Gov’t bemoans additional budget delay

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Gov’t bemoans additional budget delay


After the supplementary budget failed to get a green light from the National Assembly last month, concerns are mounting that securing approval for the plan could take much longer than anticipated, with some projecting that it could be as late as August before the bill is passed.

“If the bill does not gain a pass in May, it could get postponed…possibly to August because of political events scheduled [in the upcoming months],” said Kim Dong-yeon, the minister of strategy and finance, on Wednesday during a meeting with local reporters in the government complex in Sejong.

A supplementary budget is an additional financial plan proposed by the government to address urgent issues in the country. It requires approval from lawmakers before it can go into effect.

The Ministry of Strategy and Finance submitted the 3.9 trillion won ($3.6 billion) extra budget bill on April 5 to provide aid to regions hit hard by mass industry layoffs and to stimulate the job market for young people.

But with political events such as the U.S.-North Korea summit and the general election scheduled over the next two months, it’s likely that the proposal will end up being tabled in the coming weeks.

The government tried to get this year’s plan passed quickly, but the plan fell apart as political parties struggled to find middle ground on a number of other agenda items such as a proposed amendment to the Constitution and the so-called “Druking” scandal. Government officials argue that the longer the budget sits in the National Assembly, the more difficult it will be for the public to benefit from the plan.

According to the Finance Ministry on Thursday, as much as 47 percent of laborers in Gunsan, North Jeolla, working in manufacturing companies are on the verge of losing their jobs. GM Korea’s plant there also suspended its operation in February due to heavy losses. The clock is ticking for the workers because the company said the plant will be shut down completely sometime this month.

Although an official from the ministry could not provide information on how much money was going to be allocated to Gunsan in May, he said planned measures such as financial aid and job training for the workers is expected to be delayed.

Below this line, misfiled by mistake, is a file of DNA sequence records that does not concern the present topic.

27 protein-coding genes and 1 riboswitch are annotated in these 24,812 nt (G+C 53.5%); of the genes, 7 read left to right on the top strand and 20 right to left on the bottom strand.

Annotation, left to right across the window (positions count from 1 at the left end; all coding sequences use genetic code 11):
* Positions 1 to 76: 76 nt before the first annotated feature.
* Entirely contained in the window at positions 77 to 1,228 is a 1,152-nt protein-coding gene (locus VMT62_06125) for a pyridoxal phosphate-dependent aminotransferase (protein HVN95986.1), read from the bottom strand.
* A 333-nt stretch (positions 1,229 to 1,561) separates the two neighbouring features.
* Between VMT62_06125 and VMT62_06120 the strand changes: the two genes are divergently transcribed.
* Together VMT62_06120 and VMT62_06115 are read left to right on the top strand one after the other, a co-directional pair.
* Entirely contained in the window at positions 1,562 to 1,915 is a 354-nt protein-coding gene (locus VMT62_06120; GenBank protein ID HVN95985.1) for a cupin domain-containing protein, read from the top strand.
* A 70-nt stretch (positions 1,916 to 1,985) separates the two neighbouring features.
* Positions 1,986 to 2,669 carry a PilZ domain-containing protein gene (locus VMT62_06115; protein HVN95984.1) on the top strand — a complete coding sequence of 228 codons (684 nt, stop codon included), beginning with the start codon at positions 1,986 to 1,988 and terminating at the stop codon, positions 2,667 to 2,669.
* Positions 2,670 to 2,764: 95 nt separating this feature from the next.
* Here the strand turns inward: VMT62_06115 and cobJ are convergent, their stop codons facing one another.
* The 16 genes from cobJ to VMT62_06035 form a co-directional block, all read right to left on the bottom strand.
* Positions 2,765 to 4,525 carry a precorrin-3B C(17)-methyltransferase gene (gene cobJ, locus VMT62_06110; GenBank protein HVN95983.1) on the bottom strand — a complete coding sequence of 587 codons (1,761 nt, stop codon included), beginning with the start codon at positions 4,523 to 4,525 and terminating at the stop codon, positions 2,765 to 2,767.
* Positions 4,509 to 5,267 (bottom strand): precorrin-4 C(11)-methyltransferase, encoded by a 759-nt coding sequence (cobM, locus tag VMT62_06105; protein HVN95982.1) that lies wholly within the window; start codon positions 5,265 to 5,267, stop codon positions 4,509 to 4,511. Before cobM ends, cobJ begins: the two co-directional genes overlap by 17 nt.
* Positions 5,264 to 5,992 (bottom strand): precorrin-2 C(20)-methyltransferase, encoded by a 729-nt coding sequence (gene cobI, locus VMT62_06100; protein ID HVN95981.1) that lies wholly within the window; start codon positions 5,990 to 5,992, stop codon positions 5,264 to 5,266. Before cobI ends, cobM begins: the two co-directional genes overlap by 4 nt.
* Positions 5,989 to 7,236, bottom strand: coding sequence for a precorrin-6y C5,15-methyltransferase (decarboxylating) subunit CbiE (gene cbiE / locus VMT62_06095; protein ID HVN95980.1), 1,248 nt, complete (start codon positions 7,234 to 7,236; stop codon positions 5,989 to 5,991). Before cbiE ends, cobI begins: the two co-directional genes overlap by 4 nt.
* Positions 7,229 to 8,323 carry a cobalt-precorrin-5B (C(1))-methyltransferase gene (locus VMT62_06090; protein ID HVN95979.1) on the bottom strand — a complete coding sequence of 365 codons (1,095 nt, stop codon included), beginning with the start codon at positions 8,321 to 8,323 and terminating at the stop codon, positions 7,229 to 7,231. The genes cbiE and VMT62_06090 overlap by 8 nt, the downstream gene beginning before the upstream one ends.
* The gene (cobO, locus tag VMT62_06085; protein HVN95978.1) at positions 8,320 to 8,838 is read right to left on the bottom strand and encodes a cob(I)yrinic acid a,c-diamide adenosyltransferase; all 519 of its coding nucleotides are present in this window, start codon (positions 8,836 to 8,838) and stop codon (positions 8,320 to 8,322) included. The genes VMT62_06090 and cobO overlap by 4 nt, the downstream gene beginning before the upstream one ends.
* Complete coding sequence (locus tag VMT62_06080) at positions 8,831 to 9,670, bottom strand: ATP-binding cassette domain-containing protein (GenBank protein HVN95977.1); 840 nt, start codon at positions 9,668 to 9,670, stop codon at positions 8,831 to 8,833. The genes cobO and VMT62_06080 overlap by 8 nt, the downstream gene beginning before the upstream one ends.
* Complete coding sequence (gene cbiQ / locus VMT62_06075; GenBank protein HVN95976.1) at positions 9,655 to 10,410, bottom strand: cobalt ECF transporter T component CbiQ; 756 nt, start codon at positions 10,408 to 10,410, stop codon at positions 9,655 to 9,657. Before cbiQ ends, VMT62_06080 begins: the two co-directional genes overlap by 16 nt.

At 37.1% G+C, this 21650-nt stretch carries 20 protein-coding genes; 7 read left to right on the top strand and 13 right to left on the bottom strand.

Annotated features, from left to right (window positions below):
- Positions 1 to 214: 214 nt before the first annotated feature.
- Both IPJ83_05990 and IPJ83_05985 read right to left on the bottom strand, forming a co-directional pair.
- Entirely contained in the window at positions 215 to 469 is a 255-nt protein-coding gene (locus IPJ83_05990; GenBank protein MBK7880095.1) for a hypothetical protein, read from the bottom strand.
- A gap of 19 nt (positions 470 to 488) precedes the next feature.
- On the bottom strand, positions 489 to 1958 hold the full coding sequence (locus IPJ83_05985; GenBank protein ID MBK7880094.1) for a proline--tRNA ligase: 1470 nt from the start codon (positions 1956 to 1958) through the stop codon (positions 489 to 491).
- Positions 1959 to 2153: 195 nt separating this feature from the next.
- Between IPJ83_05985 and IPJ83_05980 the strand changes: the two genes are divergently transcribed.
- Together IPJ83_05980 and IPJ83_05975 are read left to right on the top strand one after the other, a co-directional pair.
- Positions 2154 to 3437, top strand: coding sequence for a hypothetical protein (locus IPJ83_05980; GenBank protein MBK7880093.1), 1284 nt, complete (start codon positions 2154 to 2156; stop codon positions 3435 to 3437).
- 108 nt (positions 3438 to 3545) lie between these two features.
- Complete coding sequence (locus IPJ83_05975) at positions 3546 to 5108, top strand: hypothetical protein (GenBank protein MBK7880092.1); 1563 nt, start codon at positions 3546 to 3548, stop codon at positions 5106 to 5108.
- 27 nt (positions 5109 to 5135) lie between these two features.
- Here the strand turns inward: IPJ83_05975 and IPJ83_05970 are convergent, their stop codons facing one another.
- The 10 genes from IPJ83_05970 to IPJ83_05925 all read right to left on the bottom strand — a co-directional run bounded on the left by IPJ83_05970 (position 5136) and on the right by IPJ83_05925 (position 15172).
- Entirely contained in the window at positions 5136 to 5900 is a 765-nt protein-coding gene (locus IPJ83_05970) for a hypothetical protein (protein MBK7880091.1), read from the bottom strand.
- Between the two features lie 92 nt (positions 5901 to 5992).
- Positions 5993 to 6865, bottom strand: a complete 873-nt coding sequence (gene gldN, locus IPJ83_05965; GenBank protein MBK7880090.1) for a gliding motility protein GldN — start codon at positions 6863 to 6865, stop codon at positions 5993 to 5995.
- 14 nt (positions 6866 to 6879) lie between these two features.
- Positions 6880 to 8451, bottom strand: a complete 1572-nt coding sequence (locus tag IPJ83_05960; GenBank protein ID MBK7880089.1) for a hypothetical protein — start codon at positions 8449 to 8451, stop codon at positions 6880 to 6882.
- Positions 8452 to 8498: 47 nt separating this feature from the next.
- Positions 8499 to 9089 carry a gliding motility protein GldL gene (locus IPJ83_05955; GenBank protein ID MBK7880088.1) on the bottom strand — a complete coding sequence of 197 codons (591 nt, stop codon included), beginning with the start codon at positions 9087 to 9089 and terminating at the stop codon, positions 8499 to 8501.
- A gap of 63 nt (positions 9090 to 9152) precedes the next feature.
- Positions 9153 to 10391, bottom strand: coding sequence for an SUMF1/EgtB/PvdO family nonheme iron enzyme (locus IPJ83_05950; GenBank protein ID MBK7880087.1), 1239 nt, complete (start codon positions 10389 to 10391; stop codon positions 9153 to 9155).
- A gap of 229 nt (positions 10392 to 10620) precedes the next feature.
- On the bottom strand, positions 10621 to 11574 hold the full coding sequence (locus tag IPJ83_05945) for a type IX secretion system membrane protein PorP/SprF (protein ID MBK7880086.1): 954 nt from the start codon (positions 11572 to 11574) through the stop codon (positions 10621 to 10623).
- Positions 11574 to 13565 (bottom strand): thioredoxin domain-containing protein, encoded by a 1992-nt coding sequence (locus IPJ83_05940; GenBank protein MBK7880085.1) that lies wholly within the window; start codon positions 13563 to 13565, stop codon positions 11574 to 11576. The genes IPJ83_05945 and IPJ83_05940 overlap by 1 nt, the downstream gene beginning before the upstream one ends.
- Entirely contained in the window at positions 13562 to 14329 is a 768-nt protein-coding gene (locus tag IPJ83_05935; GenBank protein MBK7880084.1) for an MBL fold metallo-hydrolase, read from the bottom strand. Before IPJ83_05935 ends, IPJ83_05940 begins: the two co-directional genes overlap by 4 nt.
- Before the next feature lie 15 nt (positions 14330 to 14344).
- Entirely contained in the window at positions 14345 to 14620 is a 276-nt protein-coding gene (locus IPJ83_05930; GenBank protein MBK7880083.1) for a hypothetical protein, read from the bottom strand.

“An extra budget bill is all about timing, being able to channel the resources for urgent issues in a timely manner to minimize the cost,” the official said. “The longer we wait, the higher the cost will be to address the same issues.”

Out of the 3.9 trillion won, the Finance Ministry allocated 2.9 trillion to address unemployment among young Koreans. From that 2.9 trillion won, 1.7 trillion won was assigned to provide immediate financial support in the form of wages and loans with low interest for housing.

Another official said the government planned to inject the cash in May and expected more than 100,000 young Koreans to benefit from the plan.

“Because we set eight months as the duration of spending, about half of the total amount would become less effective [than it would have been if executed in May],” said the finance minister, although he added that the exact amount that would become useless is unclear. Last time it took more than 100 days for an extra budget bill to pass was in 2000, when it took 106 days.

Critiques of the proposal, however, said the plan does not offer a long-term solution to the mentioned issues, even if it had gone into effect immediately.

“Creating jobs temporarily does not have a significant meaning,” Kwon Hyuk, professor of law at Pusan National University, told the JoongAng Ilbo. “The government needs a macroscopic and long-term roadmap to improve the wage system and foster industries that could create new jobs.”

Other critiques also pointed out that the extra budget is too small. With the number of unemployed people standing at 1.26 million in March, the third straight month that the figure has stayed above one million, criticism of the government’s current direction is growing louder.

Still, some experts said the country needs a government-level initiative to address the economic issues.

“Putting aside the politics, [the proposal needs to be passed in a speedy manner because] it could help with issues such as the severe level of unemployment among youths and declining exports,” said Kim Jung-sik, professor of economics at Yonsei University.

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